Project activities have focused on the planning, preparation, and execution of two interdisciplinary meetings that involved discussions on embodied learning, informal learning practice, learning sciences research, and design experimentation. The meetings were held at the Frost Museum of Science in Miami, Florida (April 21-23, 2015) and the University of Edinburgh in Edinburgh, Scotland (June 29-31, 2015). Activities prior to these events included:

  • Identification of collaboration tools, document sharing protocols and a bi-monthly meeting schedule
  • Approval of an exemption from the UIUC IRB
  • Selection of research papers and embodied learning resources to distribute
  • Creation of web site to host resources and related readings and to pilot social media strategies
  • Development of workshop networking pre-assessment tool, post-convening survey
  • Production of video of preschoolers using a water table prototype to stimulate group discussion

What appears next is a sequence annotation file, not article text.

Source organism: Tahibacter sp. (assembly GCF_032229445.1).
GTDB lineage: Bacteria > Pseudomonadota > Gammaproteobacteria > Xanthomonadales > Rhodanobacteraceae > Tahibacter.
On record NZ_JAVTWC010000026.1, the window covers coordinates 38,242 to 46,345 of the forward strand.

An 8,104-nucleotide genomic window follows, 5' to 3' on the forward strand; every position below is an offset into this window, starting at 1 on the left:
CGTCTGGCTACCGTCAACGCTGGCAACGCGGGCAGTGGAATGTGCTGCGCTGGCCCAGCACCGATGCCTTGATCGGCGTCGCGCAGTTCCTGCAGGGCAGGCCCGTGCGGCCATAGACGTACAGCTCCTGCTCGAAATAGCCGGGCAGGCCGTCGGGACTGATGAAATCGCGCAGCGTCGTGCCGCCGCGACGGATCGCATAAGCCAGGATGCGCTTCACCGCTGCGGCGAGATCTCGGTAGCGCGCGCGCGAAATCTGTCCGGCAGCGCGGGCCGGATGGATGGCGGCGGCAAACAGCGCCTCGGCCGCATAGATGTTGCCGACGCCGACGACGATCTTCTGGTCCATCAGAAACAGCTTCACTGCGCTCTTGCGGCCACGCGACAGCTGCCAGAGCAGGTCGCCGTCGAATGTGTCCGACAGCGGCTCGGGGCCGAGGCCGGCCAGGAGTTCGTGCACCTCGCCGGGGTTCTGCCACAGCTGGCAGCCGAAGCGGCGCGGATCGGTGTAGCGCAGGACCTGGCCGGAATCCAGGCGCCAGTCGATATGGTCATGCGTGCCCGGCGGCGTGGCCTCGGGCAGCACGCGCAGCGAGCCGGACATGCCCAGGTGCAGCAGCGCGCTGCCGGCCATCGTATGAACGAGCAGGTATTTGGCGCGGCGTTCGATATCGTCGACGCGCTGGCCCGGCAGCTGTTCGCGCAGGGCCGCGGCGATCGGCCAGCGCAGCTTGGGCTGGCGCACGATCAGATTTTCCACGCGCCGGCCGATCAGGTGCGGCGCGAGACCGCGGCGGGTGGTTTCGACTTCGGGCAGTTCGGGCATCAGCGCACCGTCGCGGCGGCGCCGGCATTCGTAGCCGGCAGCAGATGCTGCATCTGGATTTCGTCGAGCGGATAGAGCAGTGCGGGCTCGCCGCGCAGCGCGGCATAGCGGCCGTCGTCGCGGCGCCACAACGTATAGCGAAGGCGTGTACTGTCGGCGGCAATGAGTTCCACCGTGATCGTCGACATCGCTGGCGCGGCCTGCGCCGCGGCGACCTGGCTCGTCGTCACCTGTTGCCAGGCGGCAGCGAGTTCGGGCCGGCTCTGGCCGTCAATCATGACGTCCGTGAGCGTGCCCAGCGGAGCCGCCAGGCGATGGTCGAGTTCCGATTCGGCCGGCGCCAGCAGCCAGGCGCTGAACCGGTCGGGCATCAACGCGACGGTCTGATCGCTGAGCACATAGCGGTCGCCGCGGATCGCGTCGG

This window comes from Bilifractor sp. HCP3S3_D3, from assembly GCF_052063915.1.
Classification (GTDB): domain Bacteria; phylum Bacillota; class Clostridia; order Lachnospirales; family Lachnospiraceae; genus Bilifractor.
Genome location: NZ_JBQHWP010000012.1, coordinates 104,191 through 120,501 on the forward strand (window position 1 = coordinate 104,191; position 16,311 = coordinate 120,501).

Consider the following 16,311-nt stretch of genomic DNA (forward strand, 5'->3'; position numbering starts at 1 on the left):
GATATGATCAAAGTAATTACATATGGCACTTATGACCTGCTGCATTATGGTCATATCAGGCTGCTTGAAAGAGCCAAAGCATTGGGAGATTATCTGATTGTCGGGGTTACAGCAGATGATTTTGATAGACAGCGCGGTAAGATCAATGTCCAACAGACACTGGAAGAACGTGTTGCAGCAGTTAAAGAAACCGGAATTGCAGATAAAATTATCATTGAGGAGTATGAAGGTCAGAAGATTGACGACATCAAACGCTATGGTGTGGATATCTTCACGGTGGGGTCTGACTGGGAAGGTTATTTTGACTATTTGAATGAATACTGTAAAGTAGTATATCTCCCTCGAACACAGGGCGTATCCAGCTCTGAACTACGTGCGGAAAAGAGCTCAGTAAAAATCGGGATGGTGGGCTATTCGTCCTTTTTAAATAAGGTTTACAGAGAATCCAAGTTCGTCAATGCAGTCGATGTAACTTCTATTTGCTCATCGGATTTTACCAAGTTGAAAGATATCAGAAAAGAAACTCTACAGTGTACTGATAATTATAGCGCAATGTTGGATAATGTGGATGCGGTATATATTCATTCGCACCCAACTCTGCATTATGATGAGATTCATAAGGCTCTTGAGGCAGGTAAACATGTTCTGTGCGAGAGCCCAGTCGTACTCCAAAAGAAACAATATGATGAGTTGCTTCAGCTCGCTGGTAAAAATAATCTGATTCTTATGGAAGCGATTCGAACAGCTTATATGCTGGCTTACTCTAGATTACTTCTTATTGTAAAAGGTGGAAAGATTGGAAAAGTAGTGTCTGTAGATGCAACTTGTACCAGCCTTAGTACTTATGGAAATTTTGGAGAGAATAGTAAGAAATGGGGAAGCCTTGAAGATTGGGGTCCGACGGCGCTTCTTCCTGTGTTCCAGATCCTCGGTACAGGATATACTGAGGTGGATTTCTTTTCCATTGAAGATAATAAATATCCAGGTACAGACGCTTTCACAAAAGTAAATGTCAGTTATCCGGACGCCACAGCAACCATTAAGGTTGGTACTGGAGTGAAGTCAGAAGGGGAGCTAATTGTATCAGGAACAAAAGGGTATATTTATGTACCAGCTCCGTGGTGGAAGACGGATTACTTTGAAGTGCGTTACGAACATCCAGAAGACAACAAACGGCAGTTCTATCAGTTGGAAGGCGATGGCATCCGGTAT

• Design of convening activities and identification of presenters
  • Logistical planning for conduct of convening in each country

The convenings were planned and facilitated by the project’s leadership team comprised of the Frost Science Museum’s PIs, UIUC Drs. Robb Lindgren and H Chad Lane, University of Illinois at Urbana-Champaign, and Dr. Andrew Manches from the University of Edinburgh, Scotland. Because of her strong fit with the research goals, Dr. Sara Price, UCL Institute of Education, London was added to the leadership team prior to the Edinburgh convening. In addition to the core team, workshop attendees were selected to represent related research areas, practitioners, technologies, administration, and networking/dissemination. Each convening sought the following goals:

  • Engage participants in a dialogue regarding their perception of the importance of the application of embodied cognition/body movement learning theory to the design of digital and physical environments in informal settings.
  • Share/generate promising strategies and practices that researchers and practitioners can/are using to better understand the role of body movement and action in learning.
  • Begin to establish a network of research/practice teams interested in investigating the role of full body interactive exhibits in the development of young children’s STEM concepts across different contexts/perspectives.